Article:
Recent Butterfly Sightings at Bowman’s Hill Wildflower Preserve

The up side of the recent heat wave is that butterfly activity has increased.  This gallery shows some of the butterflies I’ve seen recently at Bowman’s Hill Wildflower Preserve, near New Hope, Pennsylvania.  The Sleepy Orange, a butterfly not regularly present this far north, has returned for at least the third year in a row, possibly encouraged by the presence of its caterpillar food plant, Wild Senna.  Young Pipevine Swallowtail caterpillars are also in evidence.

The Preserve is sponsoring its first butterfly count July 21, as part of the national effort spearheaded by the North American Butterfly Association.  The Bucks County Audubon Society at Honey Hollow in Solebury, Pennsylvania is also participating in this event, and we have volunteers covering several New Jersey sites, too. 

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Juvenile Downy Woodpeckers Learn to Forage for Food

For the past week or so I’ve been watching a family of Downy Woodpeckers in my back yard.  My first glimpse was of an adult female feeding an insect to one of her offspring.

Since then, Mom has made herself scarce, and Dad seems to have the assignment of teaching the kids how to eat convenience food from our feeder.

The male flies to the feeder for a seed, then to the trunk of a Flowering Dogwood tree where he uses the hollowed out space of a knothole to mash the seed, repeatedly pecking at it with his beak to prepare it for consumption.  Sort of like using a mortar and pestle to make a paste.  Once the food is properly prepared, he feeds his offspring, occasionally having a bite himself.

Initially I saw the adult male with just one other bird who was flying pretty confidently, so at first I thought I might be watching a mate feeding ritual between an adult male and female.

Then three Downies appeared together, an adult male in the company of two birds that were lacking the signature red patch on the back of the head that distinguishes the adult male Downy from the female and juvenile Downies.  The adult male fed both of the other birds, and there wasn’t much squabbling, so I had to take a more careful look to be sure of what was going on.

On closer inspection, the birds that are being fed have black plumage that is somewhat duller than the adults, the white streak above the eye is broader and ends toward the back of the head with white speckles, and there are white speckles just above the beak, characteristics of juvenile birds.  Mystery solved!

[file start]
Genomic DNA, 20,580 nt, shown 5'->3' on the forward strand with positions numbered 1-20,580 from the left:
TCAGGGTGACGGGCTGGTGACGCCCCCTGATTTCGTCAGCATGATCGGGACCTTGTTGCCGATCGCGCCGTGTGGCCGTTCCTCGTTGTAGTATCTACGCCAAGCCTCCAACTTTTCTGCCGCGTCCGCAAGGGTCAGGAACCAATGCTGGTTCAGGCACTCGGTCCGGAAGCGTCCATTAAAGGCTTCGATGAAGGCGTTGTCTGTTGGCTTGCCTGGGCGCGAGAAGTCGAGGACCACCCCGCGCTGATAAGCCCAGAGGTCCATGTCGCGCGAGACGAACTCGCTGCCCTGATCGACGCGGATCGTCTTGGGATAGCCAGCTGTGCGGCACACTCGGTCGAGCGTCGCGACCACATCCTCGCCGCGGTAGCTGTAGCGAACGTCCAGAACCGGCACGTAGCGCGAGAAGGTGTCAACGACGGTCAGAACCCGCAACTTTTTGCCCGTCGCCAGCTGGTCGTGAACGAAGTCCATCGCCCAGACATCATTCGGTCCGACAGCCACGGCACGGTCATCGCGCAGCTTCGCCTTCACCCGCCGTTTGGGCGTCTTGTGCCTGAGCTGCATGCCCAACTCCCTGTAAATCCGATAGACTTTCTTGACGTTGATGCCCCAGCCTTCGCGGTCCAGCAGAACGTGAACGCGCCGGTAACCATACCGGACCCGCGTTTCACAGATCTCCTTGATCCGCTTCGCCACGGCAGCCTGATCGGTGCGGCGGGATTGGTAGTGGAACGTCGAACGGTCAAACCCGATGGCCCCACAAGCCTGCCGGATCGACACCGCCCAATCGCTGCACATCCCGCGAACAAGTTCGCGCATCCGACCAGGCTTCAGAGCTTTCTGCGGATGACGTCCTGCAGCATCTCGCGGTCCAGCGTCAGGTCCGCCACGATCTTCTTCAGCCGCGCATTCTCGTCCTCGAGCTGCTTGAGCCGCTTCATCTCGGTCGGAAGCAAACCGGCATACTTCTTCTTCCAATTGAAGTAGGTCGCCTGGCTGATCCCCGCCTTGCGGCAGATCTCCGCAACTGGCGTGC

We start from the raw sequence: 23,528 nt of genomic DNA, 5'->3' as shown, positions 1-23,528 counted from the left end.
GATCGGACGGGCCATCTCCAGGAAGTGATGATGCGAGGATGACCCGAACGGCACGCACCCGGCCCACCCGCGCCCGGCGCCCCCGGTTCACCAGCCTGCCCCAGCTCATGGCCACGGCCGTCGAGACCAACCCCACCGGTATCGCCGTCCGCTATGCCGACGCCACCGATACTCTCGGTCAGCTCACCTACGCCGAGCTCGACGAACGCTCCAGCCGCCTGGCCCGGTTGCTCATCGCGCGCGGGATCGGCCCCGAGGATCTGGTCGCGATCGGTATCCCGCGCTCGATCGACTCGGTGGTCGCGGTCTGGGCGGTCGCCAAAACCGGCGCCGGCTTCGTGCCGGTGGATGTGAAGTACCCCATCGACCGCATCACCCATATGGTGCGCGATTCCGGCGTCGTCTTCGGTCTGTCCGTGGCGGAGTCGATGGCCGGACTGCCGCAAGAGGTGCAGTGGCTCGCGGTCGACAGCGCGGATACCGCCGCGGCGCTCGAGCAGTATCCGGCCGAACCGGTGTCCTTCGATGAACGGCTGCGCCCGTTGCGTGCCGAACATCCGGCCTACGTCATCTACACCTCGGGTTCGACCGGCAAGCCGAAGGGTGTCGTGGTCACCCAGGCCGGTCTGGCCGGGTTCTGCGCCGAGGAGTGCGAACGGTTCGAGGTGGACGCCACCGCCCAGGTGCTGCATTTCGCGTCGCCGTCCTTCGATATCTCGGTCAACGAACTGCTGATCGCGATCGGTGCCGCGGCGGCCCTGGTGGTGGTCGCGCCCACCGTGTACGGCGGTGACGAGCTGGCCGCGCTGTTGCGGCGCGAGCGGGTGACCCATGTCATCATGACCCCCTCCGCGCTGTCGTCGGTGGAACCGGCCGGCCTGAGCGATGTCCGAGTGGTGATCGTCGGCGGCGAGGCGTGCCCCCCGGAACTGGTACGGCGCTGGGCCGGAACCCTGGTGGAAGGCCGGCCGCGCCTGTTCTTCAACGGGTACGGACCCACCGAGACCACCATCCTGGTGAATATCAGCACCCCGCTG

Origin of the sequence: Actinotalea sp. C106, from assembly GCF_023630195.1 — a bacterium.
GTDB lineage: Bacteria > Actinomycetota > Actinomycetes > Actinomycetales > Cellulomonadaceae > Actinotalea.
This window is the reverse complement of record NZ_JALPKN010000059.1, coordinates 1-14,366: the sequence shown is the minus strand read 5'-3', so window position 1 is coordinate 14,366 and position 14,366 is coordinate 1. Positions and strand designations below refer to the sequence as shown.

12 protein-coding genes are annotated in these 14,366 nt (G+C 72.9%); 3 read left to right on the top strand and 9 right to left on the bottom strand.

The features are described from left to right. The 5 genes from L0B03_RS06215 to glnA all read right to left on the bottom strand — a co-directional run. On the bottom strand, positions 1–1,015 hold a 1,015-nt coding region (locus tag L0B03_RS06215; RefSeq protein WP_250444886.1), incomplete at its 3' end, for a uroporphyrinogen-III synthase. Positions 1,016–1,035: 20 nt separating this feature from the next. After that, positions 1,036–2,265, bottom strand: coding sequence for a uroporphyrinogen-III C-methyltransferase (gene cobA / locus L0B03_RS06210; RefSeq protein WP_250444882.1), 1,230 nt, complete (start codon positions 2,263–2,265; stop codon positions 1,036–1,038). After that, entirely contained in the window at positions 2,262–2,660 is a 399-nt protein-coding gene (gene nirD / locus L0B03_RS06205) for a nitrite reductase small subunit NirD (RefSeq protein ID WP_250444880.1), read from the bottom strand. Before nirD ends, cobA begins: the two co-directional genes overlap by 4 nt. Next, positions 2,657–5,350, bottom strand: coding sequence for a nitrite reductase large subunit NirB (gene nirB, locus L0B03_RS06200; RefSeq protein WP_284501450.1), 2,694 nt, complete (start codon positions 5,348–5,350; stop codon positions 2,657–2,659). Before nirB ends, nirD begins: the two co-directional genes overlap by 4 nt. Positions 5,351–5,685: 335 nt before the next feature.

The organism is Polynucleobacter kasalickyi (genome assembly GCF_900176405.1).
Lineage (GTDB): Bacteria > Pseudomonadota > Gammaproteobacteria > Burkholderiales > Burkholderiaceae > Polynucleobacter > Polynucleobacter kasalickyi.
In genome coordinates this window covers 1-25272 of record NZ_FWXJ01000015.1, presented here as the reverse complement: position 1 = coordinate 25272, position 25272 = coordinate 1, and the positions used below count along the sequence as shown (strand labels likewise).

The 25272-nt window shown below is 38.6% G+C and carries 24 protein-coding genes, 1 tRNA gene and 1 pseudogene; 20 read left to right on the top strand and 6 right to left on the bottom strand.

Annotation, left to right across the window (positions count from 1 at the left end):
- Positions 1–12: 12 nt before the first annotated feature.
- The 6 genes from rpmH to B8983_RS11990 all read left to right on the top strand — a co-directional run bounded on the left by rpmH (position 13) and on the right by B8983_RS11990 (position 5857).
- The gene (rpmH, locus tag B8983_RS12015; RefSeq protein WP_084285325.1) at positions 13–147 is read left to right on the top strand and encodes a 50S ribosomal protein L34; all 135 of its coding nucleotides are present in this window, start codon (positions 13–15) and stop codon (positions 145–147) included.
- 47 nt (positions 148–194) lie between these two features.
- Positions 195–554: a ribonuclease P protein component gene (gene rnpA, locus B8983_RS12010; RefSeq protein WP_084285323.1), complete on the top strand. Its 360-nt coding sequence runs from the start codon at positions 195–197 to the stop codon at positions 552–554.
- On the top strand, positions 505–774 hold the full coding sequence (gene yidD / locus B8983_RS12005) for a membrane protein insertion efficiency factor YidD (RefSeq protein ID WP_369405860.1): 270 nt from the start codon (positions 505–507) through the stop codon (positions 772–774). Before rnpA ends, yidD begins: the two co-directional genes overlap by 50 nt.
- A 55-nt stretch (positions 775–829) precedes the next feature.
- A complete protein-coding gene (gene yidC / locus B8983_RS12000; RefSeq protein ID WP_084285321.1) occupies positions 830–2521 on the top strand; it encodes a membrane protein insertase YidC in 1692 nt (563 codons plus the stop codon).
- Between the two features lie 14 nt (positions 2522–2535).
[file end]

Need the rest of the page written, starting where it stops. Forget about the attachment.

So two young Downy Woodpeckers have just about successfully fledged.  They’re still looking for handouts from Mom and Dad, but they’re learning to feed themselves.

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Mid-Spring in the Sourlands – Hidden blossoms, dazzling critters, and a bounty of ferns

A recent walk in the Sourland Mountains revealed Violet Wood-sorrel (Oxalis violacea) with its clover-like leaves mingling with violets and Virginia Creeper, bright white Dewberry blossoms, large leaf blades of Wild Comfrey (Cynoglossum virginianum) topped with delicate sprays of pale blue flowers, and a last glimpse of Showy Orchids (Galearis spectabilis) before they fade for the season, hidden among ferns and fruiting Bellworts (Uvularia sp.) under arching branches of Spicebush.

Brightly colored snipe and robber flies dashed about to catch their meals, making their living by eating other insects.  Meanwhile spiders waited quietly for a snack to come to them.  In contrast to their name, Scorpianflies are so benign that they feed on insects that are already dead, including leftovers from spider webs.

Ferns spectacularly line the trails, many of them invisible a month ago.

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Early Spring, Sourland Mountains, West Amwell, NJ

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Spring was early this year, and the bloom period was very condensed as a result.  In case you missed it, here are some of the wildflowers blooming at Rockhopper and the Alexauken Wildlife Management Area.  Continue reading